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I meant running fore and aft. Cleats run athwartship underneath and aren't seen. The cleats can be 1 x 4, and care must be taken to prevent debris accumulating between the boards. A wider (1/4") slot may be better for rougher use. The faying surfaces of the already painted boards and cleats should be bedded in a good marine caulk. Nails can be bent over on the underside to lock all together.
I doubt plywood would be cheaper. Any plywood that was as strong as boards 3/4" thick would be the same thickness and the cost would be about $1.50 per square foot. The boards would appear more expensive until you consider the waste involved in cutting perhaps 1/3 of the plywood into scrap when fitting into curved areas.
Plywood has amazing diagonal strength. Exactly the kind of strength you don't need in an aluminum boat (and most fiberglass boats) in the sole.
As a hull material, diagonal strength is a real requirement. So while ply has real use when bonded or structurally screwed in, it's only advantage (against so many disadvantages) in small manufactured runabout or fishing boats is speed of installation---exactly why it was installed by the factory, and exactly why a home rebuilder should consider solid wood.
If you read a lot of these threads, you will note that plywood cockpit soles (often incorrectly called "floors") almost always cause rot problems. Now that's real labor, fixing all that rot.
It's amazing to me that one would create the same problem all over again by using plywood, or spend hundreds for epoxy and glass or whatever to protect plywood when boards would have ventilated moisture without the need for any epoxy.
What I often see is a design that uses under "floor" spaces for storage and the plywood keeps the spaces "dry". Handy, but unsailorly, as sealing in moisture invites mold and consequent rot. A rain-proof lid need only be located over the storage space. Not elsewhere.

Alan
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Old 05-25-2008, 12:25 AM
ondarvr ondarvr is offline
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You'll get no argument from me on there being better methods and materials for this repair and I didn't do mine this way, but it normally lasts at least 5 years even if it's not cared for.

The plywood in most aluminum boats is 1/2", some even 3/8", it just depends on how it's supported. One problem with boards is the gap between them, if you fish, everything you drop slips down into the bilge and needs to be dug out later. Like you said, most plywood rots away too soon, this is mostly because it gets cover with carpet, vinyl, fiber glass or a combination of these. When it gets wet it never gets the opportunity dry out when covered, but when it's just painted it tends to dry faster, so it's less likely to rot.

I also took into account the that he only had a couple of hundred bucks to do the job and I wanted make sure it was well under that amount. Three sheets of exterior plywood, some paint and a few SS screws should come to around $100.00. This should take one day with plywood and can be done again in the future (5 to 10 years) if needed for the same low cost.
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Old 05-25-2008, 01:16 AM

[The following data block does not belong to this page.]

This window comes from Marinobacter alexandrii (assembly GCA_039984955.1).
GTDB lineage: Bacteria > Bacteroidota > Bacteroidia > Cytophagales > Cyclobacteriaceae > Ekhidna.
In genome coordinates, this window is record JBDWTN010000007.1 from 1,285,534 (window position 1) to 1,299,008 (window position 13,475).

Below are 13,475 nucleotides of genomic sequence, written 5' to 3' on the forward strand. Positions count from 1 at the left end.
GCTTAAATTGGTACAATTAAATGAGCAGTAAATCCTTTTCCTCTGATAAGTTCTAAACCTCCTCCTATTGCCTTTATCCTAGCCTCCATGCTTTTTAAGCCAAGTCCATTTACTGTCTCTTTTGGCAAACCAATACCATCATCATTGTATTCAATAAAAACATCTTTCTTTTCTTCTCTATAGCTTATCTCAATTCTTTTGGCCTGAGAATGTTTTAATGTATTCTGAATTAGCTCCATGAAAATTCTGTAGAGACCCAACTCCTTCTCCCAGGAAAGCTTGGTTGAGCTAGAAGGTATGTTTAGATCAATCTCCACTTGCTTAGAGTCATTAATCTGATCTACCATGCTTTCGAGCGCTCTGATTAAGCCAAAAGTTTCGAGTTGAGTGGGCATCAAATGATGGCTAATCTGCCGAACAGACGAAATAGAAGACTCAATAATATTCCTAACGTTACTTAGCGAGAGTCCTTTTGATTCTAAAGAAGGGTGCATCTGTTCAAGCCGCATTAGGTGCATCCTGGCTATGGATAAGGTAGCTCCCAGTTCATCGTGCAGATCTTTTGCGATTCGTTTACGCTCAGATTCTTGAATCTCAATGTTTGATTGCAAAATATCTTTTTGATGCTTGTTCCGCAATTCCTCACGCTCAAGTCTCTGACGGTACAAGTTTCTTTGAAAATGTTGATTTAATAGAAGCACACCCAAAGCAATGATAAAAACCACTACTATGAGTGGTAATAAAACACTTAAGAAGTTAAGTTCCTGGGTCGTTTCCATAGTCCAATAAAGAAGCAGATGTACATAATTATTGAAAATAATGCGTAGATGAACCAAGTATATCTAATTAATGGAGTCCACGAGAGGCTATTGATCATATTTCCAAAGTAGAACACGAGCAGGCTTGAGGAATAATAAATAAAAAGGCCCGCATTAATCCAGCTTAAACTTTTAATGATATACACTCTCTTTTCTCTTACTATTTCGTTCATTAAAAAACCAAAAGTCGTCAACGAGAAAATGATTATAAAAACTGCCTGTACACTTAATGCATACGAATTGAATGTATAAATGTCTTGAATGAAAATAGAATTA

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alan white alan white is offline
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All good points. I neglected to mention that those cleated together sections should be removable. Lift them out and wash the bilge out. For years, all open boats used boards for a sole, and better setups had removable sole sections.
I approach construction with an eye to longevity and practicality. Maybe if plywood is easily removed, or if it is not holding moisture in that affects other parts like frames---- or if the expensive route is taken and everything is sealed in epoxy, plywood can be practical.
I am about to redo a Mirrocraft that has no seats or floorboards. I will be building the sole from cleated together sections that will be stored in a shed off season. The seats will be wood and not padded vinyl. Everything will be removable for maintainence. That hull will outlast us all, and hopefully the interior wood parts will last a long time too.
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Old 05-25-2008, 08:41 AM
Meanz Beanz Meanz Beanz is offline
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I'm replacing a plywood hard deck on my cat with polycore and GRP (been told to use 600g top 400g bottom). The polycore sheets are about $90 AUS plus the glass. It will probably end up costing about 50% more than ply and GRP but its heaps lighter, very stong and will not rot.

2c worth

PS. I think its a similar product to Nidaplast that's available in the US.

Edit: Sorry, forgot the budget limit... exterior grade plywood and Evidure (saturating epoxy) prolly the better choice for the $$$
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  #13  
Old 05-27-2008, 10:28 PM
threeofme threeofme is offline
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well this has been extremely helpful in alot more ways than i had expected. i thank all of you for that. this is a 14' 1973 crestliner. i like the idea of removable panels with the cleated floor but i dont think its as przctical for this small of an application. i am building seats as well and plan to recover in the vynl only because it will match the capt. chairs in the front row. if ive learned one thing its to keep my options open because i see value in all of the ideas that have been brought up.

Last edited by threeofme : 05-27-2008 at 10:35 PM. Reason: brain works faster than fingers ooops